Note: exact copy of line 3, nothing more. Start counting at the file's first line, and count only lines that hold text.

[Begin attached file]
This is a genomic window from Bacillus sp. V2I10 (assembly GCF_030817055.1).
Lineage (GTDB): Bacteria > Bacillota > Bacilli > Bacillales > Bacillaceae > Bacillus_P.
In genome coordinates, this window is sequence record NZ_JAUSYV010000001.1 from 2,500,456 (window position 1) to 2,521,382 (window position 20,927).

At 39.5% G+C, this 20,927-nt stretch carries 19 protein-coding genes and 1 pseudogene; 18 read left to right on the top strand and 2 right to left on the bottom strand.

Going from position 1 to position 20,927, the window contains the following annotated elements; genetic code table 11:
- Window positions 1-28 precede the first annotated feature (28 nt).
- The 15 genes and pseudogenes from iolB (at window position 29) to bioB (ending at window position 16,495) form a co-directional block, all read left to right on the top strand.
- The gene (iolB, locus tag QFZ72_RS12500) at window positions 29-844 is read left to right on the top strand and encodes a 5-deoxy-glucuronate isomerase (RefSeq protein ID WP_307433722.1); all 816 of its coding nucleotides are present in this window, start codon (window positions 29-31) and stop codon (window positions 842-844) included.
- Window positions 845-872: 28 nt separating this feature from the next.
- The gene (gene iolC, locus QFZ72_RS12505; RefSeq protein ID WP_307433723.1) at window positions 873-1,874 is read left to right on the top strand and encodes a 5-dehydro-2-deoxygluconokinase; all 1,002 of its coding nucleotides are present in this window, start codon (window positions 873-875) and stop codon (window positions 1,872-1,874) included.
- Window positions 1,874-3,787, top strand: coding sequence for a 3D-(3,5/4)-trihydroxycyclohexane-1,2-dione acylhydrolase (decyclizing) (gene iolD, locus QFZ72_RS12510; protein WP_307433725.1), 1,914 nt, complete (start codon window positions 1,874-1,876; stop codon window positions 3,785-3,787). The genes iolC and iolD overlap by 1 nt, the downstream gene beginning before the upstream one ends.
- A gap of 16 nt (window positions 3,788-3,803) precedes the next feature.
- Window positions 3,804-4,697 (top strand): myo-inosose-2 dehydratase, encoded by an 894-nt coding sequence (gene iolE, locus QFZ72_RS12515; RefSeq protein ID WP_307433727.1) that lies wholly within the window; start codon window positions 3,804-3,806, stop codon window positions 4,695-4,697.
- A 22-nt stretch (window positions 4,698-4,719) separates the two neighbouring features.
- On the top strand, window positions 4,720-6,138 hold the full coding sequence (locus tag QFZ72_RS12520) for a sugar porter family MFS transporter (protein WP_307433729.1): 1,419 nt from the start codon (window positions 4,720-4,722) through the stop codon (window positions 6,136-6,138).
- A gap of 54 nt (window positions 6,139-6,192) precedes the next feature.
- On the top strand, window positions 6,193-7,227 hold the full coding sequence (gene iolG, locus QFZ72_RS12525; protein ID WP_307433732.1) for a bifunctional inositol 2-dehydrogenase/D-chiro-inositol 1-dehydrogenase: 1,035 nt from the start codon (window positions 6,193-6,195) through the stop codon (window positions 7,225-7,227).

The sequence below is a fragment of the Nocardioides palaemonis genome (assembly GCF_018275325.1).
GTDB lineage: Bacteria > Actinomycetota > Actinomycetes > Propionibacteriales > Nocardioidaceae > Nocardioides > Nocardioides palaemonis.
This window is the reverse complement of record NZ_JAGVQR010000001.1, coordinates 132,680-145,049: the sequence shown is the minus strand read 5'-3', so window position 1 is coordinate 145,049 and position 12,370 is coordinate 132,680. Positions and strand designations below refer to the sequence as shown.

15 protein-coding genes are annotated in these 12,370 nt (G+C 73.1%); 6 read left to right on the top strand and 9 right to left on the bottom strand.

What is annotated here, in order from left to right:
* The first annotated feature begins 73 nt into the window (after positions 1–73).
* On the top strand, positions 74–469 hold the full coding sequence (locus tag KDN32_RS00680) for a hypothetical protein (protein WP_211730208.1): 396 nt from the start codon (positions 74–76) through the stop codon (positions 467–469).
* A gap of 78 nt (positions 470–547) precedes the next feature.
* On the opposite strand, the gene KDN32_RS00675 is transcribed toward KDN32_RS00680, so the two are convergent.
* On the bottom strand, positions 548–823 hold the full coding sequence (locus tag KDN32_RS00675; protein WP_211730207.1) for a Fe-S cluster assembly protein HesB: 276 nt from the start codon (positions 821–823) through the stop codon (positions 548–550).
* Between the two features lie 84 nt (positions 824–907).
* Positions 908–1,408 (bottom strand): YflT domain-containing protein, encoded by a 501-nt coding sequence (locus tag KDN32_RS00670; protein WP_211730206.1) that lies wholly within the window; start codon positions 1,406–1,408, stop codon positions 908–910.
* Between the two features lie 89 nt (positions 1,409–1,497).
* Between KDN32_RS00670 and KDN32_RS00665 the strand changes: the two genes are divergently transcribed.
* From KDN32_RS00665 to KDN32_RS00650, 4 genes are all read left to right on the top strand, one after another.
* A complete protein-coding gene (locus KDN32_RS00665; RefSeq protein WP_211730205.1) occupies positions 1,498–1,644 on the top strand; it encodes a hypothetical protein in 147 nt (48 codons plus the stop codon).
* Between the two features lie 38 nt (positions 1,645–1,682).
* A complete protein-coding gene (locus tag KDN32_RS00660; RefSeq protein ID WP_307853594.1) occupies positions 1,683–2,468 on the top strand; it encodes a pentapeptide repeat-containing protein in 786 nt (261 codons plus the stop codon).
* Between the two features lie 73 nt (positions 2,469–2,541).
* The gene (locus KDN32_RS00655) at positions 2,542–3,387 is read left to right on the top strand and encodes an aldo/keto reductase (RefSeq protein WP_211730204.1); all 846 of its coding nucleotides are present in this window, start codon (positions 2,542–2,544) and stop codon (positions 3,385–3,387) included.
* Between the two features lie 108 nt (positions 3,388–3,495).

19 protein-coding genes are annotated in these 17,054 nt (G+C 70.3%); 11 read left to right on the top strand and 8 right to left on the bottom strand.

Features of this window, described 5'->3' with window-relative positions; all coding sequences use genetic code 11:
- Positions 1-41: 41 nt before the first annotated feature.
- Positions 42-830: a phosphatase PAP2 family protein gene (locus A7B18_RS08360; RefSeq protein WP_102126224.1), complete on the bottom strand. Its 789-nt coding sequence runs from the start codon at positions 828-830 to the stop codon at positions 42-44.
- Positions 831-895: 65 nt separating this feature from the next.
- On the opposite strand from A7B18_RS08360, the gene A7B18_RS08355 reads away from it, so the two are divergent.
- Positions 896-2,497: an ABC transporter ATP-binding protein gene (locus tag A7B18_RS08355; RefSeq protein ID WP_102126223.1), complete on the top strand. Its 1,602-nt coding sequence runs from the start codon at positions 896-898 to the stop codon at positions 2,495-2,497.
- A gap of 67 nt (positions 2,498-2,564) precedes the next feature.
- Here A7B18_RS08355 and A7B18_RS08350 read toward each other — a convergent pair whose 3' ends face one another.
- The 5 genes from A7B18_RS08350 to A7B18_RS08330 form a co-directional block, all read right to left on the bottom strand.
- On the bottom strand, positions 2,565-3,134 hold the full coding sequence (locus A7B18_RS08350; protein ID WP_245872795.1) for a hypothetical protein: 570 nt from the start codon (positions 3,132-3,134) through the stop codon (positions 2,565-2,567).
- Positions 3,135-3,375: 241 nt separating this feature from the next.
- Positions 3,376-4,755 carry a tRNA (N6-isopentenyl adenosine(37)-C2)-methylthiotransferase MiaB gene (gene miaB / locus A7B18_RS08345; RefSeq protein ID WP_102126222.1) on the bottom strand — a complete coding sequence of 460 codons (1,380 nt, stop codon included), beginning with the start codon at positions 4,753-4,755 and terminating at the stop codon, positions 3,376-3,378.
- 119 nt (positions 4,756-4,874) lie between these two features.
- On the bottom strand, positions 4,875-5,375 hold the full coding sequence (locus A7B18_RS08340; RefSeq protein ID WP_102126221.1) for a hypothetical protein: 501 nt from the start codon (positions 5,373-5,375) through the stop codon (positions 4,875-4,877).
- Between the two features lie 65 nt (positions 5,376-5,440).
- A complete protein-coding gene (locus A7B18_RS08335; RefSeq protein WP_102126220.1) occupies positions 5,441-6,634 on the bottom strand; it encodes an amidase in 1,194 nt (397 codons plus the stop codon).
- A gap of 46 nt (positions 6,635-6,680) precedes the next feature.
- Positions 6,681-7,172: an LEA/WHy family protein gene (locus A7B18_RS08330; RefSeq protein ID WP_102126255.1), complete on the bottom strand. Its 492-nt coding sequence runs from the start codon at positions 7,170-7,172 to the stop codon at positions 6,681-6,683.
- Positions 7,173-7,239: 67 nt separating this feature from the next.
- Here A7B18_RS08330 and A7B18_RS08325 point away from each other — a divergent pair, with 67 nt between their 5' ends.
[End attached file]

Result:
In genome coordinates, this window is sequence record NZ_JAUSYV010000001.1 from 2,500,456 (window position 1) to 2,521,382 (window position 20,927).